Tabsur — تبْصُر
Known also as: Khirbat 'Azzun
Average Elevation
50 m
Distance from Tulkarm
19 km
Year Arab Total
1931 994
Land Ownership (1944/45) in dunums
Year Arab Jewish Public Total
1944/45 2348 2807 173 5328
Land Use (1944/45) in dunums
Use Arab Jewish Public Total
Non-Cultivable & Built-up (Total)
Use Arab Public Total
Non-Cultivable 168 168
Built-up 24 5 29
24 173 197 (4%)
Cultivable (Total)
Use Arab Jewish Total
Cereal 1602 1092 2694
Plantation and Irrigable 24 24
1602 1116 2718 (51%)
Number of Houses (1931)

The village stood on undulating terrain on the coastal plain. It was linked to the town of Qalqilya, about 8 km to the east, by a secondary road that also crossed the coastal highway a short distance to the east of the village. Tabsur was constructed prior to the middle of the nineteenth century on an archaeological site. In the late nineteenth-century, Tabsur was a moderate-sized hamlet (and later classified as such by the Palestine Index Gazetteer) with a well to the north. The village plan was rectangular, extending in a north-west direction. Its houses were built of mud and cement. During the British Mandate, the village established an elementary school for boys. The village also had a few shops. Drinking water was supplied by wells around the village site, mainly by one to the north. Agriculture was based on grain, legumes, watermelons, and cucumbers. In 1944/45 a total of 1,602 dunums was allocated to cereals; 24 dunums were irrigated or used for orchards. The village contained archaeological remains that included the foundations of a building, a well, fragments of a mosaic pavement, and tombs.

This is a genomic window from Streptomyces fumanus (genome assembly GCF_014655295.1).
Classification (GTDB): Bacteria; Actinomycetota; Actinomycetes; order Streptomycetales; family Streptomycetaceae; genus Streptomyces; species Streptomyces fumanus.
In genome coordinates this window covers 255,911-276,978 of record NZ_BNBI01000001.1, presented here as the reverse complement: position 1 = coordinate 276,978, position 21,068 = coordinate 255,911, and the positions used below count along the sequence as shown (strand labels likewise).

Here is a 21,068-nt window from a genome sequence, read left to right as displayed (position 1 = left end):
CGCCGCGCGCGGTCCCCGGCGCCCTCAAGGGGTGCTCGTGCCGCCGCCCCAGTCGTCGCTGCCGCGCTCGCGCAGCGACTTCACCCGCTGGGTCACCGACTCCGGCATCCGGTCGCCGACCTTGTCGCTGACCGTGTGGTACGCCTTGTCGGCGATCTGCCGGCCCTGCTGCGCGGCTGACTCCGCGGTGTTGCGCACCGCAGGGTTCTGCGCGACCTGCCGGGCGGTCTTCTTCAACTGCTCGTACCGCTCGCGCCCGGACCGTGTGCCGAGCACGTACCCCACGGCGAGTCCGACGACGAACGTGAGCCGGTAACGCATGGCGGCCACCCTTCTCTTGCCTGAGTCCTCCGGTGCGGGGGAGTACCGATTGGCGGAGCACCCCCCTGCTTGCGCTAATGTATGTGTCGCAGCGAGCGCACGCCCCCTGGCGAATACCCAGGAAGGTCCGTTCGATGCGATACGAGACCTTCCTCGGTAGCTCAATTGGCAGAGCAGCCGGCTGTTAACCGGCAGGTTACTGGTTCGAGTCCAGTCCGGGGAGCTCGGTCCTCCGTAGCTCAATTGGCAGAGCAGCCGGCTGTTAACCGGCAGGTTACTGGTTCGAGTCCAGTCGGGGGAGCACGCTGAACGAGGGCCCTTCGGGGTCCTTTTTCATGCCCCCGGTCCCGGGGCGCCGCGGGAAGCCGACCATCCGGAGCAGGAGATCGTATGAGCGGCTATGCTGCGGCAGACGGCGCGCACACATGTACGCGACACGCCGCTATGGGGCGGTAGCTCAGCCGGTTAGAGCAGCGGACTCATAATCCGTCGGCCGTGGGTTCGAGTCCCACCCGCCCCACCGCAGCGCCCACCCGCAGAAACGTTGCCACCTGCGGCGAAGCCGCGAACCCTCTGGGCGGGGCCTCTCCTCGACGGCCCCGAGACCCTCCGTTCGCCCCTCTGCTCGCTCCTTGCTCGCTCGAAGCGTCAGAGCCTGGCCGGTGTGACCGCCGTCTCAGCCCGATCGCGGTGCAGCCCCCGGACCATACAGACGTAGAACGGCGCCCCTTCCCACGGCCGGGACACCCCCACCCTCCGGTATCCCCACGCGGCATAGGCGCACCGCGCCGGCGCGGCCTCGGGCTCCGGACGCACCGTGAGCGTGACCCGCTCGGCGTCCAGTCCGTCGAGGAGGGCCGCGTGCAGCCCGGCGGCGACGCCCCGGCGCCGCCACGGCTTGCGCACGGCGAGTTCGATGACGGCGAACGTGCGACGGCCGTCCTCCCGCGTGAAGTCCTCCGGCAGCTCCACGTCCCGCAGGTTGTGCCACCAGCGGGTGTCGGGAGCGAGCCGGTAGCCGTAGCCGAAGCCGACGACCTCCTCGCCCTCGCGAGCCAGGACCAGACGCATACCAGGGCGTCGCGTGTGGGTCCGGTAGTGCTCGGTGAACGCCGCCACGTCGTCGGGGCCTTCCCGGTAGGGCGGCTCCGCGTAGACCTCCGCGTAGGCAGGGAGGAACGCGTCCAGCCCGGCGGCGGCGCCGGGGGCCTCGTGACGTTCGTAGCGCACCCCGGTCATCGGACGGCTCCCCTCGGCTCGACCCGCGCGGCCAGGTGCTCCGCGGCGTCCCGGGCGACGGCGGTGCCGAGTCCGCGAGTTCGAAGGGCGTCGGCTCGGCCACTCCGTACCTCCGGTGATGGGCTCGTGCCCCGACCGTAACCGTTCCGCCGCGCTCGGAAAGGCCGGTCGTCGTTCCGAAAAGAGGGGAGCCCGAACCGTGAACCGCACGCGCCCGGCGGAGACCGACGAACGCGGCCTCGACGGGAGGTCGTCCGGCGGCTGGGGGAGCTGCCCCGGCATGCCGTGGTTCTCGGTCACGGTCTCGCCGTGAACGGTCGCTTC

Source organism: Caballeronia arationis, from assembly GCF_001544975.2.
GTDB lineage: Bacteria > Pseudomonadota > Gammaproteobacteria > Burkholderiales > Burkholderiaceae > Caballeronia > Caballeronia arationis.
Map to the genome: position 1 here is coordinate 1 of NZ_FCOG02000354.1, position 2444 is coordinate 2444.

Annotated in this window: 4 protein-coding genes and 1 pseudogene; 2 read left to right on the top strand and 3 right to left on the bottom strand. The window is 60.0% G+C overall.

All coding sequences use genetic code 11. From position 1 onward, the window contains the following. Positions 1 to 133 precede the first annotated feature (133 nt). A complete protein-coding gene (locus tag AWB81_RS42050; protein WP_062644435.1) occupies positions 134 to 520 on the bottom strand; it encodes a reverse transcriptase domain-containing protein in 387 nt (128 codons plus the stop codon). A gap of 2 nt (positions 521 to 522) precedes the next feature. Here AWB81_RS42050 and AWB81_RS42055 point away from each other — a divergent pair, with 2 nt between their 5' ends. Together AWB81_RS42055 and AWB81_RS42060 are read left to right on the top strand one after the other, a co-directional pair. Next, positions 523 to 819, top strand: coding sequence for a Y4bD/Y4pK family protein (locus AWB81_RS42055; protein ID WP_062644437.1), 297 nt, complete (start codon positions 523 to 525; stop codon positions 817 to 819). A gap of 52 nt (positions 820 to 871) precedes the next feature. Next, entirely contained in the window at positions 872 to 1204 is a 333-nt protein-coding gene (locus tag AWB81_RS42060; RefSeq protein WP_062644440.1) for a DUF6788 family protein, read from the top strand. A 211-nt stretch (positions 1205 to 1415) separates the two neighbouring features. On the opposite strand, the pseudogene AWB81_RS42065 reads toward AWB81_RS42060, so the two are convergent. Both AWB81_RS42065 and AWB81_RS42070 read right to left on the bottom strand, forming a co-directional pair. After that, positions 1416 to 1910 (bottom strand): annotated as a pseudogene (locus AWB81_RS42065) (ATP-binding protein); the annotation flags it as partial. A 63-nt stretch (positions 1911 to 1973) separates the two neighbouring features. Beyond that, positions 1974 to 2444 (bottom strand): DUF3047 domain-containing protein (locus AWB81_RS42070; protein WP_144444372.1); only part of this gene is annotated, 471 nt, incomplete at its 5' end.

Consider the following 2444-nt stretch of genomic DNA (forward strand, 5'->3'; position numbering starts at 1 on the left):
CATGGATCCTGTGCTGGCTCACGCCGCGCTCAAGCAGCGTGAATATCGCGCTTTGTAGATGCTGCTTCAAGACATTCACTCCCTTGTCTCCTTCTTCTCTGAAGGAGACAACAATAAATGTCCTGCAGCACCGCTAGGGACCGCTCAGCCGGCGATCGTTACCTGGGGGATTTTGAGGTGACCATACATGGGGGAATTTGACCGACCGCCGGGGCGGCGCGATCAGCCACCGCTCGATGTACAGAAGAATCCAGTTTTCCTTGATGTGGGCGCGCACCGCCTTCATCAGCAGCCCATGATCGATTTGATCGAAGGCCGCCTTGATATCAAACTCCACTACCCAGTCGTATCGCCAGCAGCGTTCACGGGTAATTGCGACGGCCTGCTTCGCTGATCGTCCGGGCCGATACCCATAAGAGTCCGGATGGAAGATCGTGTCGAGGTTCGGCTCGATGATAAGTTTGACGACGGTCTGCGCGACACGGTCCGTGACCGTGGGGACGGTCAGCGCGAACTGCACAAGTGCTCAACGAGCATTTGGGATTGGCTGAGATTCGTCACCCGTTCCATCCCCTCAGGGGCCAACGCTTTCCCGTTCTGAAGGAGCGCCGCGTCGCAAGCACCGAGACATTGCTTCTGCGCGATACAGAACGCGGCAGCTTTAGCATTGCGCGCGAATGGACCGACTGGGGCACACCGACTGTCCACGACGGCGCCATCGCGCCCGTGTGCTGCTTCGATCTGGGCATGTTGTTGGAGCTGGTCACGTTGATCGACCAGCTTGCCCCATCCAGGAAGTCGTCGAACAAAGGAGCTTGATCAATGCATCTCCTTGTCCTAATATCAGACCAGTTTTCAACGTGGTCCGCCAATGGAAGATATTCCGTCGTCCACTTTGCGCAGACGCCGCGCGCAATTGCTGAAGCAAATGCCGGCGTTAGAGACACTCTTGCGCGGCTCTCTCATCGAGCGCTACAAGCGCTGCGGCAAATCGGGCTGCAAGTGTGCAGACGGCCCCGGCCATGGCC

Tabsur was 'the first village largely to be abandoned' in the area of heavy Jewish settlement just north of Tel Aviv, according to Israeli historian Benny Morris. Most villagers reportedly left as early as 21 December 1947 out of fear of Jewish attacks. While there had been a considerable number of attacks in the area in the preceding few weeks, there is no record of a specific assault on Tabsur. However, other evidence suggests that at least some villagers remained in their homes for another three months, until 3 April. On that date, according to an Israeli military intelligence report, people from Tabsur were expelled by order of the Haganah in the course of the final 'clearing' of this coastal area (see Khirbat al-Shuna, Haifa District).

Zionists established the settlement of Ra'anana (138176) south of the village in 1921, just across the boundary between Jaffa and Tulkarm districts. It has since expanded to form a town, so that some of its suburbs are on village land. Batzra (138179), founded in 1946 on village lands, is north of the village site.

The village site has been completely covered with Israeli citrus orchards, making it difficult to distinguish from the surrounding lands. Citrus and cypress trees grow on the village lands.